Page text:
Donald Trump, Defies Law, Skips Mask While Touring Michigan Auto Plant

While the CDC has recommended everyone wear face coverings, Donald Trump has refused to wear one in public. He reportedly told advisers it would “send the wrong message” and that he would look “ridiculous.” Now, at least one state official challenged him. Michigan Attorney General Dana Nessel penned a letter to the president ahead of his visit at a Michigan auto plant today saying:

“While my Department will not act to prevent you from touring Ford’s plant, I ask that while you are on tour you respect the great efforts of the men and women at Ford — and across this State — by wearing a facial covering. It is not just the policy of Ford, by virtue of the Governor’s Executive Orders. It is currently the law of this State.”

But Trump obviously didn’t take Nessel’s words seriously. He appeared on camera for a long period of time, during the visit, without a mask.

After learning Trump didn’t wear a mask Nessel said: “Trump refused to wear a face mask during his tour of the Ford plant in Ypsilanti today, despite numerous requests that he do so. Trump does not care about the safety of Michiganders.” She added, “this sends the worst possible message.”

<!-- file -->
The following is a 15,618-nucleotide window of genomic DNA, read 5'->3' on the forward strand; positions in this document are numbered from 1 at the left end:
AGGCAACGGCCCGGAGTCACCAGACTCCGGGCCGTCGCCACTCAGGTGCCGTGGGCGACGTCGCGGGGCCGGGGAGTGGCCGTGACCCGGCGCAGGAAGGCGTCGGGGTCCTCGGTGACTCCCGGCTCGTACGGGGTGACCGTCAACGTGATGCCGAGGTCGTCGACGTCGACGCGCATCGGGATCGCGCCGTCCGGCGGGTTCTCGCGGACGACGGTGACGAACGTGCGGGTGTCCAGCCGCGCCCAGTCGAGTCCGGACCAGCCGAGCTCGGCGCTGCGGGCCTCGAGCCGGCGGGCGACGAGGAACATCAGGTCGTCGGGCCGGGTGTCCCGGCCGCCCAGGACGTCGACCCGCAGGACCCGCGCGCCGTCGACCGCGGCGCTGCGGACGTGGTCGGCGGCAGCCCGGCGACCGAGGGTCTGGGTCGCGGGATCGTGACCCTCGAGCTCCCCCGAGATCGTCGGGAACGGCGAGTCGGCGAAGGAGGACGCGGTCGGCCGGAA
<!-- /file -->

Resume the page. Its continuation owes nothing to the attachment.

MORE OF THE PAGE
Nessel, a Democrat, earlier said she expected Ford to enforce the policy or face legal consequences, “I think we’re going to take action against any company or any facility that allows him inside those facilities and puts our workers at risk. We simply can’t afford it here in our state.”

The Associated Press reported that Ford said its policy requires everyone in factories to wear personal protective equipment, including masks, and that policy had been shared with the White House.” 

And Ford has a reason to play it safe. On Wednesday, Reuters noted:

Ford Motor Co on Wednesday closed two U.S. assembly plants as the coronavirus pandemic wreaked early havoc with the No. 2 U.S. automaker’s plan to restart North American production and begin making its most profitable vehicles again.

Ford closed its Dearborn, Michigan, plant due to a positive COVID-19 test by one worker, while its Chicago assembly plant was closed due to a parts shortage, Ford spokeswoman Kelli Felker said.

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